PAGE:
Cruises are popular ways to enjoy a vacation. As many as 20 million people go on a cruise each year, visiting places as cold as Alaska or as warm as the Caribbean. In fact, about 40% of cruises from the United States go to the Caribbean Islands. Unfortunately, for people who have been arrested and are awaiting their trial, the only two places they will get to go is jail and the court room—that is, unless they can be released on a bail bond. If you’ve recently been released on bail, you may be wondering if you can go on a cruise while on bond. It can be a little complicated. Here’s what you need to know about whether people on bond can go on cruises and what restrictions and rules apply to your situation.
What Are the Rules for Traveling with Pending Criminal Charges?
When you are arrested, you may be charged with a misdemeanor or a felony. Felonies are far more serious and require a longer prison sentence if you are found guilty. Misdemeanors can still be serious situations, resulting in a criminal record, fines, and even jail time, but they do not carry the same legal weight. Understanding which of these two crimes you have been charged with is vital to finding out whether you can travel while out on bond. You may be free to travel within the U.S. with a misdemeanor charge, but there may be travel restrictions in place if you are facing a felony charge.
You may need to stay within the jurisdiction where the case is pending, as your departure could signal to the authorities, your bail bond agent, and the court that you are a flight risk. In some cases, if you are caught traveling outside the restricted region prior to your trial, you could be taken into custody when arrested and required to stay in jail without a second bail release. It is not worth taking this chance, even if your trial date is a long time away.
However, if you are permitted to go on a cruise or travel while on bond, here’s what you need to know about the types of cruises that may apply to you.
Type of Cruises
The first aspect to consider when considering whether a defendant can go on a cruise is the type they are interested in. There are two types of cruises: closed loop and open loop. A closed loop cruise begins and ends at the same U.S. port. For example, it may begin in Miami, travel to Jamaica and Bermuda, and return to Miami at the end. An open loop cruise, however, has different locations for the start and finish.
U.S. citizens that take a closed loop cruise can leave and enter the country with proof of citizenship (original or copy of birth certificate and a government issued photo identification). Open loop cruises require a passport, often in case people miss the embarking of the ship and need to fly ahead to meet the ship at the next port.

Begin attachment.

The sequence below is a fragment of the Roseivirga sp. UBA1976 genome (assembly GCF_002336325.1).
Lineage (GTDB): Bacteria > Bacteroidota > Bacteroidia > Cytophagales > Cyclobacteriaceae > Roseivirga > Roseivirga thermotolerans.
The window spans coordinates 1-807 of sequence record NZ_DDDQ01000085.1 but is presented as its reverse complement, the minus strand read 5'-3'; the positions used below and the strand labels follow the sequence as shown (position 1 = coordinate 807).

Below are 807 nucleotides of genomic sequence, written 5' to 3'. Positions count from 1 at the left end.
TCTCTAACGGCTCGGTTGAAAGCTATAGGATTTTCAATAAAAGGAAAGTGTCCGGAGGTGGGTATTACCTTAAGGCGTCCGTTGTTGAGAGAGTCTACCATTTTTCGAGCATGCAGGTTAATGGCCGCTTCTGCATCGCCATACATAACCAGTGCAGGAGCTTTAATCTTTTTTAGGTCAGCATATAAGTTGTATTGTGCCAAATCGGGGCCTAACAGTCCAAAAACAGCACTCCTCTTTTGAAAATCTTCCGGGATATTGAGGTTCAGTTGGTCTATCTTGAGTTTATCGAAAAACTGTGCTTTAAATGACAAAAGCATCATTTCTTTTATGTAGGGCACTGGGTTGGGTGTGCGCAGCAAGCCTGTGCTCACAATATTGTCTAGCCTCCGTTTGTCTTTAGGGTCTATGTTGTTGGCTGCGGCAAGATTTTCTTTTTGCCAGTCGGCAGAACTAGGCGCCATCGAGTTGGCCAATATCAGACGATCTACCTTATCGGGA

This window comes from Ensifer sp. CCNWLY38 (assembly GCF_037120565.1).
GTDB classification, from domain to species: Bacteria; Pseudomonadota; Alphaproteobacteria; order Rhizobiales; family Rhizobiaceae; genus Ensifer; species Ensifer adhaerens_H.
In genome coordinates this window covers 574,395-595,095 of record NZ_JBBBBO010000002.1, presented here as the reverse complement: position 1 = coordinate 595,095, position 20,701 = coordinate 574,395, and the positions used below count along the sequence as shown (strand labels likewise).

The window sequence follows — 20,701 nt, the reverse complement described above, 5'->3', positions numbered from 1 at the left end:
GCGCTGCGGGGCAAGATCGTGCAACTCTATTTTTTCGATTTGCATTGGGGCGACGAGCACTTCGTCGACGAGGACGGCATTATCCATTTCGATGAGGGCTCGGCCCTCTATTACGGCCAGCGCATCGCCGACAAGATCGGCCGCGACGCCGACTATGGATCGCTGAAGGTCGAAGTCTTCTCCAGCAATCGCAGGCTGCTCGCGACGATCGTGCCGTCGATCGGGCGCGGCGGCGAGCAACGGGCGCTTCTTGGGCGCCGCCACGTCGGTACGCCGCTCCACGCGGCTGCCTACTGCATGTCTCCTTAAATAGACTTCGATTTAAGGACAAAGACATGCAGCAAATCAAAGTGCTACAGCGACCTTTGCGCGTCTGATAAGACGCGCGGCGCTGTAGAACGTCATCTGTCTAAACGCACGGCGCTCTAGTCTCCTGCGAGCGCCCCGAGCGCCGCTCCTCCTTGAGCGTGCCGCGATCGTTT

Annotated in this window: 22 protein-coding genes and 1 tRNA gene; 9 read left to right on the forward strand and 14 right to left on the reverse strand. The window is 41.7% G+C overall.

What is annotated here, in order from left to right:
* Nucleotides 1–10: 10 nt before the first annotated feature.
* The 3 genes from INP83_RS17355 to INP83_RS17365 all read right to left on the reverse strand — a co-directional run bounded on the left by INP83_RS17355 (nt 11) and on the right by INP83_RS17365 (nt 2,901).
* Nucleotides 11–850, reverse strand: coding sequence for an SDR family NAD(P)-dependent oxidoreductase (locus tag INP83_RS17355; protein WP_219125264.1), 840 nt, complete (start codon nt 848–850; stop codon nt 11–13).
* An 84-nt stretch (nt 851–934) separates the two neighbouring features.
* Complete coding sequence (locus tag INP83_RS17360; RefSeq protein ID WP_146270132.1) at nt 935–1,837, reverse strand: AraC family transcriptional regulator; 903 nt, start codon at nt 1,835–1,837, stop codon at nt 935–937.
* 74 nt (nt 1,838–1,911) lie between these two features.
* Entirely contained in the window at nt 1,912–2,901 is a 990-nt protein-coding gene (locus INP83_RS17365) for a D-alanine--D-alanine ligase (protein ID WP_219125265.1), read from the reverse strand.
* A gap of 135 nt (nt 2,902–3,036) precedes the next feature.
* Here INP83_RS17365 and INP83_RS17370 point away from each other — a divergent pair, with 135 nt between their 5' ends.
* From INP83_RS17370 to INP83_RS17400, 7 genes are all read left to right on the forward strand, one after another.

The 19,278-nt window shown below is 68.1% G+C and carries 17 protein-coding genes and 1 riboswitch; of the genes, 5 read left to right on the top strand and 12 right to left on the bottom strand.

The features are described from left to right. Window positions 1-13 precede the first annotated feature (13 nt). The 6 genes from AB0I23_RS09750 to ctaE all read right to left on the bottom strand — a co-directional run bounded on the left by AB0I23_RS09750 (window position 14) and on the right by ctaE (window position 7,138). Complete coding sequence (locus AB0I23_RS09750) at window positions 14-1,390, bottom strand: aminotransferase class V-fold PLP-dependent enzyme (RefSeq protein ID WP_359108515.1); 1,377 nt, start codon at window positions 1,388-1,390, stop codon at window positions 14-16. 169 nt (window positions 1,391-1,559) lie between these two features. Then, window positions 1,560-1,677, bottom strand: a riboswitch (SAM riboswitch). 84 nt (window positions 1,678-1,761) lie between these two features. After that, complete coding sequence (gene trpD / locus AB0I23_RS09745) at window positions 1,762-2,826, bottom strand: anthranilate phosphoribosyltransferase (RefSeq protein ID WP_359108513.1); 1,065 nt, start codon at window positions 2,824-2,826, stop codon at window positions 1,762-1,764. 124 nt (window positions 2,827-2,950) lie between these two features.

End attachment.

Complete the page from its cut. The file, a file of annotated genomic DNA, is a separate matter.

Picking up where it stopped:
If the bail bond freedoms allow the defendant to go on a cruise, they should bring their passport. This is in case of misconduct on the cruise or in a foreign port that requires legal intervention.
Having a Visa
Another aspect to consider is that the requirement to enter a foreign country is usually with an entrance visa, as well as the qualifications for defendants to enter that country. They must have this visa on hand, even if they plan to stay on the ship when it docks in different ports. Although it might be their way of avoiding the requirements of obtaining a visa, they need one as each port may ask to see it from any guest. Defendants must remember to check out the requirements for obtaining an entrance visa if they plan to go on a cruise, but they also need to check with the judge or court to ensure that their bail bond agreement allows for travel outside the area.
What Are the Restricted Ports?
Defendants also need to consider that they may not be allowed to go on cruises that originate at a Canadian port, or sail on cruises that visit the United Kingdom, Australia, New Zealand, or other countries due to their restrictions against people out on bail. Being aware of these essential factors before setting up a cruise is vital to ensure you are allowed to board the ship. Money may not be refunded if you show up on the boarding date and are prevented from boarding.
Let PCS Bail Bonds Help You
If you go through the process of getting bail after being arrested, it’s worth your while to understand the state laws and the restrictions of your bail bond agreement. Violating this agreement can lead to serious consequences and you may put your loved one out of money if they posted bail for you and (because of your actions) cannot get it back. Additionally, when considering bail, you should seek the services of a licensed and experienced bail bond company. They will help you understand all your rights and requirements, so you don’t make a mistake that gets you in trouble.
PCS Bail Bonds can help you if you need to post bail or need advice about your situation. We provide 24-hour bail bonds for misdemeanors and felony charges including theft, drug possession, embezzlement, assault, and more. Our experienced bail bondsmen can help you get a bond quickly, so you spend as little time in jail as possible. Our bond agents are always on call, so when you get a hold of us, we can be down to your jail in a half an hour. We serve clients in several municipalities in Tarrant County, and Fort Worth.